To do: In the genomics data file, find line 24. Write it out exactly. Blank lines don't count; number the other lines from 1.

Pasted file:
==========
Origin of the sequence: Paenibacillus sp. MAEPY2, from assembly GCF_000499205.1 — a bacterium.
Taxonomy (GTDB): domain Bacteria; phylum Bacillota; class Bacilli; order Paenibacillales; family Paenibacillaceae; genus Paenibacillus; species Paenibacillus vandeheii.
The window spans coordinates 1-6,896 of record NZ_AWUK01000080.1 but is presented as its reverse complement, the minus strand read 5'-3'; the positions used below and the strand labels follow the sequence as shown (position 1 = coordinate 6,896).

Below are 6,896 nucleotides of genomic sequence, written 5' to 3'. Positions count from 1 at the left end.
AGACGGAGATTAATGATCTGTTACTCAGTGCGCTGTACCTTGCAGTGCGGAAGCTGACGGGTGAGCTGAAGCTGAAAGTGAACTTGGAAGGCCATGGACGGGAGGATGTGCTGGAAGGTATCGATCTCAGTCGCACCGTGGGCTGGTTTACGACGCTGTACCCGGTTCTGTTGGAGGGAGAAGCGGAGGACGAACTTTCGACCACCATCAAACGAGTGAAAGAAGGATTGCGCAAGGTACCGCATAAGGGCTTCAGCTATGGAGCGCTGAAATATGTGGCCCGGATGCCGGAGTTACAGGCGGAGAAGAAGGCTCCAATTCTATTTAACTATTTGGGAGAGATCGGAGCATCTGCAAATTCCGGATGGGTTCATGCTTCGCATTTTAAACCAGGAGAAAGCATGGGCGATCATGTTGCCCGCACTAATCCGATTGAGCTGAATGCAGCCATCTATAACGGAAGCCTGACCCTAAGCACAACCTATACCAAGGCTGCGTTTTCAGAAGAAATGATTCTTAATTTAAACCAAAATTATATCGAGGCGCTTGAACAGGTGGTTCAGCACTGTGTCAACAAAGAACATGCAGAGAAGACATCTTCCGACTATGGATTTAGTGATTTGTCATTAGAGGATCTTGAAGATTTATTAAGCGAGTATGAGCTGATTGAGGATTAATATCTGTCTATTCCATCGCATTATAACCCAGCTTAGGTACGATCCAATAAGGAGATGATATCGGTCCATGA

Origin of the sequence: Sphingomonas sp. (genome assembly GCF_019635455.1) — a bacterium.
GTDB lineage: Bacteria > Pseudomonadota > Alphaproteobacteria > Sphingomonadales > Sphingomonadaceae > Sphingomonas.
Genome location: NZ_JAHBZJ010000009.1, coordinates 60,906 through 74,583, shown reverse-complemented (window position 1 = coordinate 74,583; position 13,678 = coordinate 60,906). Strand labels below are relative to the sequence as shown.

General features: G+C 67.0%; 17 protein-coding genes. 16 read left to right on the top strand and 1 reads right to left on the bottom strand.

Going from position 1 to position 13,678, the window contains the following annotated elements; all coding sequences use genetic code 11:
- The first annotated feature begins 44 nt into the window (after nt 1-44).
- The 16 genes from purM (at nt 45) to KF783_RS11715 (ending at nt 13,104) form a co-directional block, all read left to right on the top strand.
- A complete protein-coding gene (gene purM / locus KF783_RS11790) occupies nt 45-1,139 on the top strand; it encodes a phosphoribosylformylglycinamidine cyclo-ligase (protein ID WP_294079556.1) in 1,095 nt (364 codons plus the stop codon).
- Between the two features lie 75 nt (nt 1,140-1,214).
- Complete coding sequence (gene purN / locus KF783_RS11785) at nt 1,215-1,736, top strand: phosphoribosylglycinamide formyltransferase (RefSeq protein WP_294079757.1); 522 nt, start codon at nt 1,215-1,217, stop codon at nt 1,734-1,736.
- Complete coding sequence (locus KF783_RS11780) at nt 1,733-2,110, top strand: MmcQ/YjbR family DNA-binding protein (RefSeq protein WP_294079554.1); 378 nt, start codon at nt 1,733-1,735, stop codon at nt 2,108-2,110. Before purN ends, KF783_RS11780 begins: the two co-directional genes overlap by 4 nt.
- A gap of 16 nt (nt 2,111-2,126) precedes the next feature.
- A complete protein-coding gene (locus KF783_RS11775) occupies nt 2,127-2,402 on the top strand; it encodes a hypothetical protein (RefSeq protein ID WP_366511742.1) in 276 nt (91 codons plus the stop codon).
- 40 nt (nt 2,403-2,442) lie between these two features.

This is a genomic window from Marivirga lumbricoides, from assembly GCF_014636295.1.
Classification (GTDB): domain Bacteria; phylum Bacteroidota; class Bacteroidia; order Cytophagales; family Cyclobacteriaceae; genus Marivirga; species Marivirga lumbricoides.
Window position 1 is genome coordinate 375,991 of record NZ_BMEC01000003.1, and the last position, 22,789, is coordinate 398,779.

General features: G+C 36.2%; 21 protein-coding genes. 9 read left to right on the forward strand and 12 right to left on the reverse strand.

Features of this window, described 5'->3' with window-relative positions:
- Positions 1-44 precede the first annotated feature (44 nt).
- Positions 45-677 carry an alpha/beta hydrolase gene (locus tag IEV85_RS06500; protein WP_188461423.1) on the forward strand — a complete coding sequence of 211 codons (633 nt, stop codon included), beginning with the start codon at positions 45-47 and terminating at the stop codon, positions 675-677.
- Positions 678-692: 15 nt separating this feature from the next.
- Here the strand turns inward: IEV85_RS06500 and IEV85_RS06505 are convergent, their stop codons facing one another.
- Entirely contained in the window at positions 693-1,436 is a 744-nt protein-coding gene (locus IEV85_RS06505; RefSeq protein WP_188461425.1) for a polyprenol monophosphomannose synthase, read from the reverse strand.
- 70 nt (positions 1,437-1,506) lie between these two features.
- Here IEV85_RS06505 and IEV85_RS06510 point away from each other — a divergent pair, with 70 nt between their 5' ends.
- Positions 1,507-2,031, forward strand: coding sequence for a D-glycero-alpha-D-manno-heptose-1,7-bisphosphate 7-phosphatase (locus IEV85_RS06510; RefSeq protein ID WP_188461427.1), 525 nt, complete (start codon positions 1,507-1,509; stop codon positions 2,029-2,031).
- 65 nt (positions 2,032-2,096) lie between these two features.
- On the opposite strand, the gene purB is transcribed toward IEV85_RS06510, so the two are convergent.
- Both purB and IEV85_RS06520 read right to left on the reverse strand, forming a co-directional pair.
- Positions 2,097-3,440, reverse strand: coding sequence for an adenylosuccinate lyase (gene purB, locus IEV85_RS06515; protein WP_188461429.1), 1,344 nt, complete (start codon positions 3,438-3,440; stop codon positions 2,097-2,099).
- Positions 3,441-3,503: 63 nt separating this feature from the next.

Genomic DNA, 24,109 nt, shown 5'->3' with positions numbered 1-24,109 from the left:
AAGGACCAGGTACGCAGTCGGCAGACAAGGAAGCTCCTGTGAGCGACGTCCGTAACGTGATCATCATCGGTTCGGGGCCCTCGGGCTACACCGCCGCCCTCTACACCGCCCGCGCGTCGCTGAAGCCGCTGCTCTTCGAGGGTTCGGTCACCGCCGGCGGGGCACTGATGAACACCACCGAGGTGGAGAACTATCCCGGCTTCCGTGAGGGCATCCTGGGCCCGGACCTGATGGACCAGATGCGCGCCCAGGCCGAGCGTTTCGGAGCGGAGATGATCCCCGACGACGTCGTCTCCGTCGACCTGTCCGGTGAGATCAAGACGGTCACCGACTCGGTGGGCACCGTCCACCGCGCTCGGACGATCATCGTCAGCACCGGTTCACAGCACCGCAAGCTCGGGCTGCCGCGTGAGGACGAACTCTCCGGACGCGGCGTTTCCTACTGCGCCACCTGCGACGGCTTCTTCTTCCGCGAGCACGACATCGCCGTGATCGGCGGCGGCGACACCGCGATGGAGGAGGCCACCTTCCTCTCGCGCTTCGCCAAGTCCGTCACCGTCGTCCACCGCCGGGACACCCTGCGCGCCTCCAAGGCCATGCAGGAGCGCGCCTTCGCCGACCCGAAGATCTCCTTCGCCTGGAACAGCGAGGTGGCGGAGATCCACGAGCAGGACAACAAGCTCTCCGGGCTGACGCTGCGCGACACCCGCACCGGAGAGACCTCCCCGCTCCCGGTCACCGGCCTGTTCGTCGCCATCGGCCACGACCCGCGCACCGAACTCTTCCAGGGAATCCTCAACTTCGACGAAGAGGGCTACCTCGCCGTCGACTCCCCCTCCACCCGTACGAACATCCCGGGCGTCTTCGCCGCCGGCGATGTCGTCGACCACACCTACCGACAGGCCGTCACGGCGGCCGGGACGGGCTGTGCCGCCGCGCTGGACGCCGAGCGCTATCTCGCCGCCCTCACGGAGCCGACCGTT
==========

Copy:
Features of this window, described 5'->3' with window-relative positions: